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Alberta offering rebates on solar projects

The Alberta government is creating a $36-million rebate program for solar installation on residential and commercial buildings.


Businesses and non-profit organizations along with home owners will receive rebates for rooftop solar panels that meet the residential and commercial solar program requirements as early as this summer.

“This program will make solar power affordable for more Albertans, leading to new panels on 10,000 Alberta rooftops by 2020,” said Shannon Phillips, provincial Minister of Environment and Parks and Minister Responsible for the Climate Change Office, in a prepared release.

 According to the province, solar uptake has doubled in Alberta since 2015, bolstered by initiatives like the Alberta Municipal Solar Program and the On-Farm Solar PV Program. Over the next five years, the Residential and Commercial Solar Program will build on these existing programs. By 2019, the new program is expected to:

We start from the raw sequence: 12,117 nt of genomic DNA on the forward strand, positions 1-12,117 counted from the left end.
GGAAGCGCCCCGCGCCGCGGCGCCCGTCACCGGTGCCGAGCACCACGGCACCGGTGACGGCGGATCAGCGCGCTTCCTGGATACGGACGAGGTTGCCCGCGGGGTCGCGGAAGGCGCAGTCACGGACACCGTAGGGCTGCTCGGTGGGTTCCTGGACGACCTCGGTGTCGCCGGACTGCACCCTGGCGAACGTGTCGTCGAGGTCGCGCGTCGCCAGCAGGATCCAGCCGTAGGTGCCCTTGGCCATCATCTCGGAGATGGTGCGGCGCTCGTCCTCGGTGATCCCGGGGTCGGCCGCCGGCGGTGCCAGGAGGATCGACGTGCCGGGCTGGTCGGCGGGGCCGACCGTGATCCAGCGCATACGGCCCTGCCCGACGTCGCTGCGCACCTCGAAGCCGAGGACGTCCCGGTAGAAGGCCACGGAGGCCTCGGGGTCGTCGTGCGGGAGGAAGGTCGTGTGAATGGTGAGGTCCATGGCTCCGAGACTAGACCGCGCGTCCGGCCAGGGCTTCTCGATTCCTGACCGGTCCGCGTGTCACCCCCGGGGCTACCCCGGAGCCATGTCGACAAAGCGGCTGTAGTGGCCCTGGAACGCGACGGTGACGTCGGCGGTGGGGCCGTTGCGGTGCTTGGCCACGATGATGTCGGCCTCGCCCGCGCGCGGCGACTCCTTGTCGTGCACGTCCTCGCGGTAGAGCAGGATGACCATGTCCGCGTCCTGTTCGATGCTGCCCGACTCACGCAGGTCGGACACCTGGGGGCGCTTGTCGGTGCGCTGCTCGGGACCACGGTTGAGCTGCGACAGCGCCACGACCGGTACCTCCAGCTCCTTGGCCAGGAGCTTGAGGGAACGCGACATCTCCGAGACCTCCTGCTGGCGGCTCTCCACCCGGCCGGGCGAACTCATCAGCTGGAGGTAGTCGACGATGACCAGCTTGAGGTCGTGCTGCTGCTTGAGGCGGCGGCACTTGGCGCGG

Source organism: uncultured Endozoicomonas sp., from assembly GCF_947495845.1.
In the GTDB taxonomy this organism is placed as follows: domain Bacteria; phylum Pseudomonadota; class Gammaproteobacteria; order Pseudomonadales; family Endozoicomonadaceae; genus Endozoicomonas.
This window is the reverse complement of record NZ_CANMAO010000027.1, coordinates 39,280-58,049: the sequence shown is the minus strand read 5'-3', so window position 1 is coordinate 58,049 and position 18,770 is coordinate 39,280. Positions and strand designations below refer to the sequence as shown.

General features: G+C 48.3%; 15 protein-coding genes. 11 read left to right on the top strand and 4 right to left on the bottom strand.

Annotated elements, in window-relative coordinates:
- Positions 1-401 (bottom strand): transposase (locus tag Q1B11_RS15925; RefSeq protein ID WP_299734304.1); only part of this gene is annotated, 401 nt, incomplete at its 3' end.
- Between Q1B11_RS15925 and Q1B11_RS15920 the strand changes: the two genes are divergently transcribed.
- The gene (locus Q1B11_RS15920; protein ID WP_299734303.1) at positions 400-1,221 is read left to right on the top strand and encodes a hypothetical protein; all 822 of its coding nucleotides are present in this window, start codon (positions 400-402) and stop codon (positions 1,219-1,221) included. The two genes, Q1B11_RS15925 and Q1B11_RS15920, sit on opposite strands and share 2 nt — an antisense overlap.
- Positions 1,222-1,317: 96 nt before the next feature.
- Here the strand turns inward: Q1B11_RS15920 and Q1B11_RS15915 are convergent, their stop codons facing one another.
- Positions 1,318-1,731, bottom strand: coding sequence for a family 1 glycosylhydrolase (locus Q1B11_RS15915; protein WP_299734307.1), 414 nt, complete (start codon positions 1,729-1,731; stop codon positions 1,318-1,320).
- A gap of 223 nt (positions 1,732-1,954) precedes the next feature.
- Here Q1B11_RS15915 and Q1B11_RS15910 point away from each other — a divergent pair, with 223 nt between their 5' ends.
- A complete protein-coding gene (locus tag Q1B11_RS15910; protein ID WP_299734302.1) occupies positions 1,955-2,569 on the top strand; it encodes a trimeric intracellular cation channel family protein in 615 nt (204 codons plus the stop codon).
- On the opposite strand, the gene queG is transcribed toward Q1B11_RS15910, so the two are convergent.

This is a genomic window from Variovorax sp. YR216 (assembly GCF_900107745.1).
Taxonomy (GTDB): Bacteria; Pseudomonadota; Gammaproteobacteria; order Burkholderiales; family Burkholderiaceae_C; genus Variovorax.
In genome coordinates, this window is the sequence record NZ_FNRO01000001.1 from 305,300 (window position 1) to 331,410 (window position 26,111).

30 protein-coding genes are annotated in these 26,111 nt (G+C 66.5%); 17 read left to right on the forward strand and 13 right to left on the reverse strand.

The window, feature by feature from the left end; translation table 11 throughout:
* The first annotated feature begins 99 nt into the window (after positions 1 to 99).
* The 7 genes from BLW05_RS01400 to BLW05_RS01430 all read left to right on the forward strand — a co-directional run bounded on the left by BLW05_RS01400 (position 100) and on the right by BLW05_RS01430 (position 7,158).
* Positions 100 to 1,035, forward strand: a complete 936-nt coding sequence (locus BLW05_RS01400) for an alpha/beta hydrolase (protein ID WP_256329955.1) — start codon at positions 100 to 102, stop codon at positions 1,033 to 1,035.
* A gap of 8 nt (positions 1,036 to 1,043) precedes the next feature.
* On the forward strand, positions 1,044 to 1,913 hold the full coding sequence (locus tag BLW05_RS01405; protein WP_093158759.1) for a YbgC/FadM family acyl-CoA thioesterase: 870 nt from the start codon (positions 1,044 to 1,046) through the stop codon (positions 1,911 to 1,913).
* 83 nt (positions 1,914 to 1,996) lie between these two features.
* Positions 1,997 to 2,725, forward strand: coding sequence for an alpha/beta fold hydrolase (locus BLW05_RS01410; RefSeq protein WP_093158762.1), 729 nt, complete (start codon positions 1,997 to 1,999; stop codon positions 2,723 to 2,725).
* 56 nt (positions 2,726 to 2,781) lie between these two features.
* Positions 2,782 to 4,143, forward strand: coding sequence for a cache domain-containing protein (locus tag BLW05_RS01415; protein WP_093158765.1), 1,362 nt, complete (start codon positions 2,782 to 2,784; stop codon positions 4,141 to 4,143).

• support the creation of 900 jobs in Alberta’s solar sector
  • cut solar installation costs by up to 30% for residences, and up to 25% for businesses and non-profits
  • reduce greenhouse gas emissions in the province by about a half million tonnes, the equivalent of taking 100,000 passenger vehicles off the road

The government is posting a Request for Proposal to identify a third party to deliver the new program. Details will be defined in coming months, including qualifying systems, installation and eligibility requirements.

“The Energy Efficiency Advisory Panel heard that Albertans wanted this program. The Prairies have the best solar resources in Canada, and there are a lot of potential investment opportunities. This is the first of several programs that will help create jobs and diversify Alberta’s energy economy into clean sources of energy,” said David Dodge, Chair, Energy Efficiency Alberta, in the release.

The Residential and Commercial Solar Program is a reinvestment of the carbon levy. On Dec. 21, 2016, the Government of Alberta amended the Micro-generation Regulation to provide more flexible rules for Albertans generating their own electricity. This increased the size limit of a micro-generation system from one megawatt to five megawatts and allows a solar array to serve adjacent sites (especially helpful for operations with more than one building).